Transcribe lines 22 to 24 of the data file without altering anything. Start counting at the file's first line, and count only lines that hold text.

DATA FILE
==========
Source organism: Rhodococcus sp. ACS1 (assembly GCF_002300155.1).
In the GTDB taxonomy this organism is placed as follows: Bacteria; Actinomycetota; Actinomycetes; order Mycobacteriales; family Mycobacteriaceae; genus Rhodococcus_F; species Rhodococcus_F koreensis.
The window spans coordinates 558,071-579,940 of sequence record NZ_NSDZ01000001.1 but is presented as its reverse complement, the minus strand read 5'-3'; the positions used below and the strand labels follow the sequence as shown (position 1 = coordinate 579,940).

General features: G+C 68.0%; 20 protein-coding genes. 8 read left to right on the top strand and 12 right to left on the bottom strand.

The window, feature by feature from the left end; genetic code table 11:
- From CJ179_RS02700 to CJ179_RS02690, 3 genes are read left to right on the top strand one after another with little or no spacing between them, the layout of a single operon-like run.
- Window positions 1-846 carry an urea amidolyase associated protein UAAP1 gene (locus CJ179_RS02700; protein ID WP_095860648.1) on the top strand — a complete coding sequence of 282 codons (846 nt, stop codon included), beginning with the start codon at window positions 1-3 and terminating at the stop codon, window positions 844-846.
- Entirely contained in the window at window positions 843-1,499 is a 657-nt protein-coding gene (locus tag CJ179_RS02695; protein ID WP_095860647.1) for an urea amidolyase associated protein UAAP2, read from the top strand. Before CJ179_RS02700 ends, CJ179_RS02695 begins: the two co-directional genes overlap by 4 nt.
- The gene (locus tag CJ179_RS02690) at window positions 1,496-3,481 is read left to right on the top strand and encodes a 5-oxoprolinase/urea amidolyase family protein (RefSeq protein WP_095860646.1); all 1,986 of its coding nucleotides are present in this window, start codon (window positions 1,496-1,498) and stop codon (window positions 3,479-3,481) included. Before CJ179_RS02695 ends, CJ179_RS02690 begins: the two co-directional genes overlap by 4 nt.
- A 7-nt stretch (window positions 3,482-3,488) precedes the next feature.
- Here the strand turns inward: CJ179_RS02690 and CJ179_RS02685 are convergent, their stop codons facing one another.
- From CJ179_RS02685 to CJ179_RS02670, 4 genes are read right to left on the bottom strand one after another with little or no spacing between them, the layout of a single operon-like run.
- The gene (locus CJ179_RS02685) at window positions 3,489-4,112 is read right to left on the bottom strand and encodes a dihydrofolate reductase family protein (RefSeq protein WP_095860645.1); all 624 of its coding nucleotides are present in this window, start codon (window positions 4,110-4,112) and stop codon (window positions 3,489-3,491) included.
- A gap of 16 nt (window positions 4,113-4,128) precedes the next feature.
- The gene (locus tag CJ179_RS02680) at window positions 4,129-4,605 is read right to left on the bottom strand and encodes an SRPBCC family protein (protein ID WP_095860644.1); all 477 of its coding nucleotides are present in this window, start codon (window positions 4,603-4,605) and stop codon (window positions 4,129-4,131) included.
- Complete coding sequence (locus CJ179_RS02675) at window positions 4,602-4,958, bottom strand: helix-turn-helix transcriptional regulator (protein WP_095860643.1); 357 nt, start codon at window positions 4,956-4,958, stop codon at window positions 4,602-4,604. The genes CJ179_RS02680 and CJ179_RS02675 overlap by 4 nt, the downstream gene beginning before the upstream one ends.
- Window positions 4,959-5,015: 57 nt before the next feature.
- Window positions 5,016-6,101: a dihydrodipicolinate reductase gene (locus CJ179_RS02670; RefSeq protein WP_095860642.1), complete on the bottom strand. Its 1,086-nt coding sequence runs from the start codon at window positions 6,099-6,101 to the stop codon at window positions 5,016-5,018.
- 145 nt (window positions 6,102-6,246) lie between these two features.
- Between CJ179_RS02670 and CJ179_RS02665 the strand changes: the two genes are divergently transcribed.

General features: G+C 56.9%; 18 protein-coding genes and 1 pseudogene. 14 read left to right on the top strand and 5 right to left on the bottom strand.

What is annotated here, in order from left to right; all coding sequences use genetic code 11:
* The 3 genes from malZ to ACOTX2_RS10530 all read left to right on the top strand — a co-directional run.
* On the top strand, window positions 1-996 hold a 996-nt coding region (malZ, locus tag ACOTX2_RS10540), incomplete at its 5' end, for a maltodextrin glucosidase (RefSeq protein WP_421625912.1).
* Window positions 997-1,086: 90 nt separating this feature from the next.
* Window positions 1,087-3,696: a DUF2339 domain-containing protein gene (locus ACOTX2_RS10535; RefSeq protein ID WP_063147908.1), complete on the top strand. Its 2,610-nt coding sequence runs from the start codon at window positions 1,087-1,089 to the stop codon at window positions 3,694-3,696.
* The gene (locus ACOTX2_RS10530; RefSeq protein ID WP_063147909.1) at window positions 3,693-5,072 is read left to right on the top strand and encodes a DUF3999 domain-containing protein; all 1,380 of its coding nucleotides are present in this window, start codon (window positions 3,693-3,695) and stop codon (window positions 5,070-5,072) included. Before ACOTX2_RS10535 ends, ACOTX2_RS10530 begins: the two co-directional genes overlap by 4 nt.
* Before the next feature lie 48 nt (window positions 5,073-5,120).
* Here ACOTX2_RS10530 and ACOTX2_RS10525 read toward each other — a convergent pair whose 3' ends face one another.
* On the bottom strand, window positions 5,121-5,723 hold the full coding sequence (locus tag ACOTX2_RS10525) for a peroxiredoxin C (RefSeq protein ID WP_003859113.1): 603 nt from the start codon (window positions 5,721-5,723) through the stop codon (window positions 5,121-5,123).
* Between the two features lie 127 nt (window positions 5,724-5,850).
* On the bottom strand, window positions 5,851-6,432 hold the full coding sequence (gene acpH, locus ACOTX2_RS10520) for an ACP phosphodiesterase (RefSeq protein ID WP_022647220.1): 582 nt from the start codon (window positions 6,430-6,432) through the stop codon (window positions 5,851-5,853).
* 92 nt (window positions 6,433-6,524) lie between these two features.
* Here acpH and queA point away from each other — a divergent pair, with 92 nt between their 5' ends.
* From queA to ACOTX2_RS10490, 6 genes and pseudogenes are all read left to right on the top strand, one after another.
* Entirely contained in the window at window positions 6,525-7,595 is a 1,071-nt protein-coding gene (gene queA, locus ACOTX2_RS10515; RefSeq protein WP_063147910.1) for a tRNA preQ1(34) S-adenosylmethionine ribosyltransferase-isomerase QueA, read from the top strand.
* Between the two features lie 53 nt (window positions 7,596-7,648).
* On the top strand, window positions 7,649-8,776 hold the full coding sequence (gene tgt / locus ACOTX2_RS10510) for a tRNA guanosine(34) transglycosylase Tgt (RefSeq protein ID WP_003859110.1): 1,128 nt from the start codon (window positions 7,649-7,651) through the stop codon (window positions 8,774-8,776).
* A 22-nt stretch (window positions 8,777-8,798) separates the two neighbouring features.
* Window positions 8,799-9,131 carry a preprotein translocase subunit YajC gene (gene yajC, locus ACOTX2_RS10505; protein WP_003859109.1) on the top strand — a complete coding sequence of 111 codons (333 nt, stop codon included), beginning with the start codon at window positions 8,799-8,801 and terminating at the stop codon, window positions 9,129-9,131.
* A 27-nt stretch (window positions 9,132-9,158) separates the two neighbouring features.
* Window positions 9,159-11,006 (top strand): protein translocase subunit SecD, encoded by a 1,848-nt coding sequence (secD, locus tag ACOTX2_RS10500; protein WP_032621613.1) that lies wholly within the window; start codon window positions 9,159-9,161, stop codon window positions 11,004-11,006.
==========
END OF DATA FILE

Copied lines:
What is annotated here, in order from left to right; all coding sequences use genetic code 11:
* The 3 genes from malZ to ACOTX2_RS10530 all read left to right on the top strand — a co-directional run.
* On the top strand, window positions 1-996 hold a 996-nt coding region (malZ, locus tag ACOTX2_RS10540), incomplete at its 5' end, for a maltodextrin glucosidase (RefSeq protein WP_421625912.1).